Thai cave rescue: Storm clouds pressure rescuers to get boys out
For the Buddhist monks who keep nightly vigil outside the cave where 12 young boys and their soccer coach remain trapped, the dry weather is a sign their prayers are working.
Members of this tight-knit community in Mae Sai, northern Thailand, know that the return of seasonal monsoon rains will complicate any attempt to rescue the boys, who became stranded deep inside the tunnel network 14 days ago following a sudden flash flood.
The Thai authorities know it too.
Monsoon season typically lasts from July to October. During that time, waters levels in Mae Sai, which sits nestled along Thailand’s mountainous border with Myanmar, can rise rapidly, flooding farmland and cutting off entire villages.
The Tham Luang Nang Non caves, where the boys are trapped, act as the town’s natural drainage basin during this period of heavy rains.
The boys and their 25-year-old coach are currently huddled together in a small chamber four kilometers (2.5 miles) inside of the cave network, with a limited supply of oxygen.
To reach them, expert divers must carefully traverse jagged passageways, occasionally narrowing to the width of a person, forcing divers to remove their breathing tanks from their backs and enter like a pencil, taking extra care not to snag their wetsuit. The tunnels are pitch black. The water is muddy and cold. The whole journey can take up to six hours.
For almost two weeks, authorities have been pumping water from the caves, 24-hours a day. Such is the volume of water extracted that entire nearby fields have been transformed into lakes.
The banks along the road leading to the cave’s entrance are now a freshwater stream, used by exhausted rescue workers each morning to bathe.
Earlier in the week, efforts to lower the water levels had generated an air of optimism. During a press conference Thursday, one Thai official suggested that the kids may even be able to “walk out.”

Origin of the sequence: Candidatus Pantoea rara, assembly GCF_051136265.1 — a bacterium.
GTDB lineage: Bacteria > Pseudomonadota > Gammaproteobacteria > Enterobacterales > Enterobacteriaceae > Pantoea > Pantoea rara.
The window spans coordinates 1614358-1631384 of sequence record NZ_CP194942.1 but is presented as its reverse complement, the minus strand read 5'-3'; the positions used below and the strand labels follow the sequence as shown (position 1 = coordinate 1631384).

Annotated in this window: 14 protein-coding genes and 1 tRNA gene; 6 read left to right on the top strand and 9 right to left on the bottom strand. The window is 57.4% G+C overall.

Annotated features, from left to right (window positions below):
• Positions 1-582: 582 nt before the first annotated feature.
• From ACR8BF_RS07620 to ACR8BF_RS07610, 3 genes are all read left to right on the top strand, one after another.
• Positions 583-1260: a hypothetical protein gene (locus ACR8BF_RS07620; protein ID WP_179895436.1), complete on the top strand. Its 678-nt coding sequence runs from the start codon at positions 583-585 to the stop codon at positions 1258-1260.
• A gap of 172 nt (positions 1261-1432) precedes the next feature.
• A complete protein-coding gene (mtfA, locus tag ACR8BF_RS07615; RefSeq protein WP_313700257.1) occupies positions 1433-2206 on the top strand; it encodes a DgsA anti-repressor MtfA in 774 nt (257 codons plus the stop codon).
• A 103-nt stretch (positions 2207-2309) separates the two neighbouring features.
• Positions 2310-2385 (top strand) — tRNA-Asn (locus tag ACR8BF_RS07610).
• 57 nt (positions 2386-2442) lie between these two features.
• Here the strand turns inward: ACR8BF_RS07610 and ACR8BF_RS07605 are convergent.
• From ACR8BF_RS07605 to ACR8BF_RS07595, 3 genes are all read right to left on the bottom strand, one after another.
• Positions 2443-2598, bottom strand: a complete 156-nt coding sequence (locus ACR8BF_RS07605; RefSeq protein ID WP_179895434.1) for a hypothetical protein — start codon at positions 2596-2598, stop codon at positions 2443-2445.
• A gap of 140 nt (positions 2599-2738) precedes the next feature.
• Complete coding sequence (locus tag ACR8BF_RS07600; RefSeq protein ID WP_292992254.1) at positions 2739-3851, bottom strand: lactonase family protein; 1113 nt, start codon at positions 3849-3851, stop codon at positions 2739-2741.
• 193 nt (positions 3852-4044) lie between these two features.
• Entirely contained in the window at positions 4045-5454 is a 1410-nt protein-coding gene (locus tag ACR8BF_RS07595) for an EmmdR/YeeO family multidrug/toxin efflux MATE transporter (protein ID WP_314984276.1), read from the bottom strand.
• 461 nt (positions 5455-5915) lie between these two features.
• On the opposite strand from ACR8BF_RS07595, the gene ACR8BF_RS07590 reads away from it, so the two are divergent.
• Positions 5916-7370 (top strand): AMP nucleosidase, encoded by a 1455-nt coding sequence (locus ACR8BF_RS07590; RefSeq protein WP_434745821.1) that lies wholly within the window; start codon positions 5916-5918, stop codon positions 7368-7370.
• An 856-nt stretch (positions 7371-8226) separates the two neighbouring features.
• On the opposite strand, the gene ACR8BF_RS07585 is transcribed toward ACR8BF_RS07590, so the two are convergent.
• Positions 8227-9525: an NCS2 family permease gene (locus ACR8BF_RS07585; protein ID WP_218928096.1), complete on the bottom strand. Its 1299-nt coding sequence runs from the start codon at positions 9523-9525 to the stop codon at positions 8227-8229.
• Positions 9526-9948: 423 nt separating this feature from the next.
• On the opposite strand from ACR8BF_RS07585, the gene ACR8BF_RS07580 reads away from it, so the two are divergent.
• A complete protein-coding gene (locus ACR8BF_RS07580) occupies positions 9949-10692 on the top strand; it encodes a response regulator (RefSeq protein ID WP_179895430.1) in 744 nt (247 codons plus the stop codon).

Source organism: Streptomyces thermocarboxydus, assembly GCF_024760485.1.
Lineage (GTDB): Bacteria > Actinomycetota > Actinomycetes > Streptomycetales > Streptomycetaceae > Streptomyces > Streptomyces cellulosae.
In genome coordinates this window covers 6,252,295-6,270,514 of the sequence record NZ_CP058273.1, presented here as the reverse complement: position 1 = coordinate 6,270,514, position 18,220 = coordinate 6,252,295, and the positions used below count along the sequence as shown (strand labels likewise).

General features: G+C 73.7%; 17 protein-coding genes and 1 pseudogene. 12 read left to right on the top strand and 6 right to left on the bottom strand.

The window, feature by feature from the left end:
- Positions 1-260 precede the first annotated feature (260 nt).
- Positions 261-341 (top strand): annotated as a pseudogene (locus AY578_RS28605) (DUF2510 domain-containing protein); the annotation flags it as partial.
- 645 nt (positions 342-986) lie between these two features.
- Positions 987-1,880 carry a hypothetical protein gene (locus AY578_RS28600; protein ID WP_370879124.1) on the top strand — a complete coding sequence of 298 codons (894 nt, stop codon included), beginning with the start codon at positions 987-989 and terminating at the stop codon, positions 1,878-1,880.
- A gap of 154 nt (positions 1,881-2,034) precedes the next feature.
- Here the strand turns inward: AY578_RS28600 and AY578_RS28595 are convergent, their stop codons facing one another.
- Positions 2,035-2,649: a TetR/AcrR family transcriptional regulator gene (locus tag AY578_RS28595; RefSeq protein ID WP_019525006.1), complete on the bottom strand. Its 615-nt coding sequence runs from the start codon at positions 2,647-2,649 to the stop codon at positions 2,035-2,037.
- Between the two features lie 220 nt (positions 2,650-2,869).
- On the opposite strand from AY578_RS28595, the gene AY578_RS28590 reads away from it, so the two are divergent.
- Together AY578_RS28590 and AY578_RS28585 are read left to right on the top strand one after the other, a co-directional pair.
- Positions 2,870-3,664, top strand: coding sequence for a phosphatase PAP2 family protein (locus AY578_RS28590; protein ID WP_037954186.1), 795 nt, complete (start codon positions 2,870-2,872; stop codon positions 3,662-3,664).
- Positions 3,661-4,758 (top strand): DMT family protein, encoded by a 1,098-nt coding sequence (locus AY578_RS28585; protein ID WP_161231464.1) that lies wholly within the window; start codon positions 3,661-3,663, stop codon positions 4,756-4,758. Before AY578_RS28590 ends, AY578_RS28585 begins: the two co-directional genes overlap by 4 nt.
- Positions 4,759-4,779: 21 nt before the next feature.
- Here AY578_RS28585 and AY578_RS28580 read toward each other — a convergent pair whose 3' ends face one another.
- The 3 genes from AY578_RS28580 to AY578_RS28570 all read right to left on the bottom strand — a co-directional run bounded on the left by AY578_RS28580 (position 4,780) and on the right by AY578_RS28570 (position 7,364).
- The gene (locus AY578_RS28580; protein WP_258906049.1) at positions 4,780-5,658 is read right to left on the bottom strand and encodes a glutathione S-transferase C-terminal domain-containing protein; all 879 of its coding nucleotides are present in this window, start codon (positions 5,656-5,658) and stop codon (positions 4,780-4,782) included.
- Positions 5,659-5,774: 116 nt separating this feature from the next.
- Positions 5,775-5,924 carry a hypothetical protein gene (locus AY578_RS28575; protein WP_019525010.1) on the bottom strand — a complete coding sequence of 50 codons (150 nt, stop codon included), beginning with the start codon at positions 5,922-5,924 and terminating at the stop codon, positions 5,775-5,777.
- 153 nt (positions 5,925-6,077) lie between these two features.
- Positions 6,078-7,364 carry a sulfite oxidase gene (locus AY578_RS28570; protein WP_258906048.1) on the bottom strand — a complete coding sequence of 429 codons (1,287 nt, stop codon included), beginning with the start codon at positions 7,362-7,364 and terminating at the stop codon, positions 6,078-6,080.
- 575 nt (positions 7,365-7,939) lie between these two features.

Such hopes have now vanished, replaced instead with a mounting sense of urgency. People at the large makeshift camp that now surrounds the caves liken the mood to that of a hostage situation.
Dark clouds drift ominously overhead. Weather forecasters predict heavy rains Saturday evening and throughout the week.
The chamber in which the boys are located is no longer thought safe. Even if they are given enough food to wait out the rainy season, there is no guarantee that the ledge they are sitting on will not be submerged.
There are no easy decisions. But with the flood waters expected to rise in the coming days, a decision will have to be made soon.
“The teams there will have a tipping point where they have to make that call to bring them out. To leave them there would almost certainly result in them drowning,” said one British mining engineer and experienced cave diver, who did not wish to be named due to the sensitivity of the subject.
“The tipping point will be related to how much rain is starting to fall, water levels inside, versus how the boys are doing. They’ll be looking at flow rates, recorded rain fall over the past weeks, months to get a rough indicator of where they’re at, they’ll have a deadline in mind, and then they’ll go for the most unpopular way out,” he added.
Each day rescuers at the camp talk of differing strategies. Drilling holes, expanding the tunnels, pumping out water.
Earlier this week, authorities announced that the boys, the youngest of whom is just 11 years old, would undergo a crash course in scuba training in the hopes that they might be able to dive out.
Though fraught with risk, friends and family had warmed to the idea, encouraged by news that diving teams from around the world had arrived on site to lend their expertise.